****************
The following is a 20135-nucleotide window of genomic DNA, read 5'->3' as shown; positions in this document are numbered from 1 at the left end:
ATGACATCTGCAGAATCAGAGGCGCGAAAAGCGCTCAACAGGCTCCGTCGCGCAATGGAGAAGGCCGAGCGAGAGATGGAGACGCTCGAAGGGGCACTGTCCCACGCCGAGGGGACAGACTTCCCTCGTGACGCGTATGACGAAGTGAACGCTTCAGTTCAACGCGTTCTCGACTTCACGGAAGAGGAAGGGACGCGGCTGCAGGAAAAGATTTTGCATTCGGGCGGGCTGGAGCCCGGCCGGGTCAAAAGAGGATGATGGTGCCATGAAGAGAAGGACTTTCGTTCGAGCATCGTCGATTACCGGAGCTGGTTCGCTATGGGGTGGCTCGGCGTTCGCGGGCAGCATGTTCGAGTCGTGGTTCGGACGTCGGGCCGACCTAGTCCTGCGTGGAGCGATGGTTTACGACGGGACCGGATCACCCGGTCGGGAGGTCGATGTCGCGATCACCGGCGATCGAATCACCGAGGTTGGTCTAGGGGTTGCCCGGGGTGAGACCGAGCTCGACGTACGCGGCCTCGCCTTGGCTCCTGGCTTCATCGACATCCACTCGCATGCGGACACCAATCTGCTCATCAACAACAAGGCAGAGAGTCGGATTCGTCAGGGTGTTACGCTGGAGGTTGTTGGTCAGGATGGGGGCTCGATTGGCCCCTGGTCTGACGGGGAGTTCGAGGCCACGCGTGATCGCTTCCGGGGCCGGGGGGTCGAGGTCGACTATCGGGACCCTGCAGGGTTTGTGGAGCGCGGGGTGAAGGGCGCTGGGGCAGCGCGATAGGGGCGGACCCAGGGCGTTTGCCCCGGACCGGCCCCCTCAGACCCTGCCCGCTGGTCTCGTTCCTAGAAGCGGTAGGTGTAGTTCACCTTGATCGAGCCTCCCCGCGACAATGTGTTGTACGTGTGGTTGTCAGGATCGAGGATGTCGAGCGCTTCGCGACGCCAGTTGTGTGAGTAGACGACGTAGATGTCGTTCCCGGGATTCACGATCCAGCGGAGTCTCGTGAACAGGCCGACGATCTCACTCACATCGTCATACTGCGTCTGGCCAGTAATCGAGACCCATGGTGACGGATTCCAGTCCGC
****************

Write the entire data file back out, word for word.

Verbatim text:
The following is a 20135-nucleotide window of genomic DNA, read 5'->3' as shown; positions in this document are numbered from 1 at the left end:
ATGACATCTGCAGAATCAGAGGCGCGAAAAGCGCTCAACAGGCTCCGTCGCGCAATGGAGAAGGCCGAGCGAGAGATGGAGACGCTCGAAGGGGCACTGTCCCACGCCGAGGGGACAGACTTCCCTCGTGACGCGTATGACGAAGTGAACGCTTCAGTTCAACGCGTTCTCGACTTCACGGAAGAGGAAGGGACGCGGCTGCAGGAAAAGATTTTGCATTCGGGCGGGCTGGAGCCCGGCCGGGTCAAAAGAGGATGATGGTGCCATGAAGAGAAGGACTTTCGTTCGAGCATCGTCGATTACCGGAGCTGGTTCGCTATGGGGTGGCTCGGCGTTCGCGGGCAGCATGTTCGAGTCGTGGTTCGGACGTCGGGCCGACCTAGTCCTGCGTGGAGCGATGGTTTACGACGGGACCGGATCACCCGGTCGGGAGGTCGATGTCGCGATCACCGGCGATCGAATCACCGAGGTTGGTCTAGGGGTTGCCCGGGGTGAGACCGAGCTCGACGTACGCGGCCTCGCCTTGGCTCCTGGCTTCATCGACATCCACTCGCATGCGGACACCAATCTGCTCATCAACAACAAGGCAGAGAGTCGGATTCGTCAGGGTGTTACGCTGGAGGTTGTTGGTCAGGATGGGGGCTCGATTGGCCCCTGGTCTGACGGGGAGTTCGAGGCCACGCGTGATCGCTTCCGGGGCCGGGGGGTCGAGGTCGACTATCGGGACCCTGCAGGGTTTGTGGAGCGCGGGGTGAAGGGCGCTGGGGCAGCGCGATAGGGGCGGACCCAGGGCGTTTGCCCCGGACCGGCCCCCTCAGACCCTGCCCGCTGGTCTCGTTCCTAGAAGCGGTAGGTGTAGTTCACCTTGATCGAGCCTCCCCGCGACAATGTGTTGTACGTGTGGTTGTCAGGATCGAGGATGTCGAGCGCTTCGCGACGCCAGTTGTGTGAGTAGACGACGTAGATGTCGTTCCCGGGATTCACGATCCAGCGGAGTCTCGTGAACAGGCCGACGATCTCACTCACATCGTCATACTGCGTCTGGCCAGTAATCGAGACCCATGGTGACGGATTCCAGTCCGC